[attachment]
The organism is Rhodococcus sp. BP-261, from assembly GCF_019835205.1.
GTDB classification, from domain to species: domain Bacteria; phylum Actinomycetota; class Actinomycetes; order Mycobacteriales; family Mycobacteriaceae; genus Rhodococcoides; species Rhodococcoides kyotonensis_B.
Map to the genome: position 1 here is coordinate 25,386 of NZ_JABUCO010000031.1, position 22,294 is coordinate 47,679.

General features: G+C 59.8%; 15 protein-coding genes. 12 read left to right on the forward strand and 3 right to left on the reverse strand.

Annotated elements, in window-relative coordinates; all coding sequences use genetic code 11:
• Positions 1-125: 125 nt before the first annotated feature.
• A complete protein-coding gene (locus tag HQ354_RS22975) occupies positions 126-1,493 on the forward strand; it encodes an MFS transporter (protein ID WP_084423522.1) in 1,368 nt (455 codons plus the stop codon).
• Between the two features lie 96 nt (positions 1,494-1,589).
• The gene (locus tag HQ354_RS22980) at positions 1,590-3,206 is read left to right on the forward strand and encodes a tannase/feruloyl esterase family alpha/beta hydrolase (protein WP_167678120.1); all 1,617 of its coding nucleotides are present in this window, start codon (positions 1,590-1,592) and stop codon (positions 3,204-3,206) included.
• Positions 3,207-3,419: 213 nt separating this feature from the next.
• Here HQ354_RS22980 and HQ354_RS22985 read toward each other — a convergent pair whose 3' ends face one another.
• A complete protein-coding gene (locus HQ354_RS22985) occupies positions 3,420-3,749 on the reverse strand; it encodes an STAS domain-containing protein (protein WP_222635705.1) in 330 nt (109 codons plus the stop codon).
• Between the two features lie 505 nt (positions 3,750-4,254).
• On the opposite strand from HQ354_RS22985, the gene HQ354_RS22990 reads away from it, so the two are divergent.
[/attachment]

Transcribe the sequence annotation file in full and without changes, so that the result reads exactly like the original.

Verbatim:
The organism is Rhodococcus sp. BP-261, from assembly GCF_019835205.1.
GTDB classification, from domain to species: domain Bacteria; phylum Actinomycetota; class Actinomycetes; order Mycobacteriales; family Mycobacteriaceae; genus Rhodococcoides; species Rhodococcoides kyotonensis_B.
Map to the genome: position 1 here is coordinate 25,386 of NZ_JABUCO010000031.1, position 22,294 is coordinate 47,679.

General features: G+C 59.8%; 15 protein-coding genes. 12 read left to right on the forward strand and 3 right to left on the reverse strand.

Annotated elements, in window-relative coordinates; all coding sequences use genetic code 11:
• Positions 1-125: 125 nt before the first annotated feature.
• A complete protein-coding gene (locus tag HQ354_RS22975) occupies positions 126-1,493 on the forward strand; it encodes an MFS transporter (protein ID WP_084423522.1) in 1,368 nt (455 codons plus the stop codon).
• Between the two features lie 96 nt (positions 1,494-1,589).
• The gene (locus tag HQ354_RS22980) at positions 1,590-3,206 is read left to right on the forward strand and encodes a tannase/feruloyl esterase family alpha/beta hydrolase (protein WP_167678120.1); all 1,617 of its coding nucleotides are present in this window, start codon (positions 1,590-1,592) and stop codon (positions 3,204-3,206) included.
• Positions 3,207-3,419: 213 nt separating this feature from the next.
• Here HQ354_RS22980 and HQ354_RS22985 read toward each other — a convergent pair whose 3' ends face one another.
• A complete protein-coding gene (locus HQ354_RS22985) occupies positions 3,420-3,749 on the reverse strand; it encodes an STAS domain-containing protein (protein WP_222635705.1) in 330 nt (109 codons plus the stop codon).
• Between the two features lie 505 nt (positions 3,750-4,254).
• On the opposite strand from HQ354_RS22985, the gene HQ354_RS22990 reads away from it, so the two are divergent.